Asiate, NYC 3

March 14, 2017

We had not been to Asiate for nine years when Linda and I returned for dinner on March 2, 2017. It is on the 35th floor of the Mandarin Oriental Hotel at Columbus Circle. We were seated in the raised center of the dining room where we enjoyed the view of mid-town Manhattan over the lower tables.
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Linda started with a glass of Paul Bara Brut Champagne. I had a glass of Bocelli, “Extra Dry,” Prosecco.  One can choose a three-course or four-course meal. We made our selections and ordered a bottle of 2012 Amis Sans-Abris “La Encantada” (Santa Rita Hills) Pinot Noir.
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Just what one would expect from a young Central Coast pinot.

The little amuse-bouche was scallop sashimi with trout roe.
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Nice.

The bread basket was passed.
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Linda’s first course was
Tuna Tataki
Avocado Herb Foam, Fennel Crisp, Baby Radish
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We were told that the excellent, barely-seared tuna had been marinated in red wine. The fennel crisp, seen at right and behind the tuna added good contrast to the tuna, avocado and avocado sauce.  Excellent dish.

Mine was
Maine Lobster
Bok Choy, Saffron Aioli, XO Exotic
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 The lobster was as luscious as one would expect. The sauces and garnishes were somewhat precious, but added welcome interest and texture.

Linda went on to
Duo of Grass-Fed Wagyu Beef
Bone Marrow, Sweet Potato, Piquillo Pepper
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Compared to Linda’s expectations this dish was disappointing.  The marrow had been turned into a breadcrumb consistency topping for the good rectangle of short rib. Marrow flavor was not evident.  The filet of Wagyu was not the tender, melt-in-your-mouth Wagyu one expects. The sweet potato purée was good. Linda asked that the piquillo pepper not be used, and it was not.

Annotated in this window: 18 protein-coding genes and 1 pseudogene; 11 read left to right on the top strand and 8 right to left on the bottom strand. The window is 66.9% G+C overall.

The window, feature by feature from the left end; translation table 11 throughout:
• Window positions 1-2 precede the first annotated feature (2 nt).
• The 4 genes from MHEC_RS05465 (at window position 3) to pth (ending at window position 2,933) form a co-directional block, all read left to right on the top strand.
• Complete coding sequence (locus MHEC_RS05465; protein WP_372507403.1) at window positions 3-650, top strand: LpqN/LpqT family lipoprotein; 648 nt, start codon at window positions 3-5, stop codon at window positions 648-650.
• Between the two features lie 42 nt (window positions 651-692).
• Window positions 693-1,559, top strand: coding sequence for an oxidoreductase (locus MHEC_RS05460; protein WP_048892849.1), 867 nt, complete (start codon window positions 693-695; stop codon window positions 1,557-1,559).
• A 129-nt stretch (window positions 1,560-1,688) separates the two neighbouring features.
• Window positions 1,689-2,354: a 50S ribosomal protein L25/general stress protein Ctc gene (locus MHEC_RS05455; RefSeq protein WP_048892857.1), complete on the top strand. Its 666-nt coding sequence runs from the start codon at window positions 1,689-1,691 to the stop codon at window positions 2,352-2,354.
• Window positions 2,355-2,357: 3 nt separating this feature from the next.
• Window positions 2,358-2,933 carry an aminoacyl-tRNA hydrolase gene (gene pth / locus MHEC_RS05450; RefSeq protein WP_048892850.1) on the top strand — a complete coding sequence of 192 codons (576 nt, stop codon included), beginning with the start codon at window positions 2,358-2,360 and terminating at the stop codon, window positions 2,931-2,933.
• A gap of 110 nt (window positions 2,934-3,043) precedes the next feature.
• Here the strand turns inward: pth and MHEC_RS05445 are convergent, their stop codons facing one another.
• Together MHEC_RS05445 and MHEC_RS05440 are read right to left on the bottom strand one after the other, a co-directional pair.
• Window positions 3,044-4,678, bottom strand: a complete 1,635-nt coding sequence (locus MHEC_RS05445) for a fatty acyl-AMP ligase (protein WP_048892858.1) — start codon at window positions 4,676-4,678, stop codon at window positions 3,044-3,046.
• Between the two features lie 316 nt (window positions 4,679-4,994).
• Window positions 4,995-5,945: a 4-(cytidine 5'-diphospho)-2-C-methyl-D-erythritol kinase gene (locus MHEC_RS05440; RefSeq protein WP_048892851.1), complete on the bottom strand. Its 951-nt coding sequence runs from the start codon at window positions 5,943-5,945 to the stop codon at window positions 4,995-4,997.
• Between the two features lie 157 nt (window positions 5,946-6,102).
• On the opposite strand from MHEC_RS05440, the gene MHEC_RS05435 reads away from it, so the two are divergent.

I had
Pasture-Raised Lamb Loin
Black Trumpet, Pistachio Pesto, Beans
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The lamb was top quality. The ungarnished piece in front was delicious. The piece in back was topped with a brown sauce that reminded me of the worst aspects of German cuisine. (The current chef is German, replacing a Japanese chef.) The jumble on the left mixed bits of braised lamb and scallions. The trumpet mushrooms in the middle were okay, but overcooked. The pistachio/basil “pesto” was a good match with the lamb.

A pre-dessert was offered. Raspberry sorbet with a raspberry sauce.
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This was too big, with too assertive a raspberry flavor, to be a good pre-dessert.

Linda’s dessert was
Passion Fruit Soufflé
Rice Ice Cream
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The soufflé of passion fruit was excellent. Not too sweet. Well done.

Mine was
Vacherin
Chestnut-Rum Ice Cream
Mandarin Sorbet * Marron Glacé
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This dessert boasted a dramatic presentation. It was quite nice. The meringues on top were not overly sweet. The ice cream and sorbet cylinders underneath were good.

Mignardises finished things off.
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We had returned to Asiate hoping to find Asian fusion cuisine, which the restaurant featured at its opening. But we found an eclectic mix. It was not bad, but there was not anything about it which would draw us back again. The setting is spectacular. Our server, Arben, was efficient, genial and knowledgeable about food.

On the way out I posed by the big Dale Chihuly sculpture in the hotel lobby.
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http://www.mandarinoriental.com/newyork/fine-dining/asiate

To see our blogpost from nine years before click here.

 

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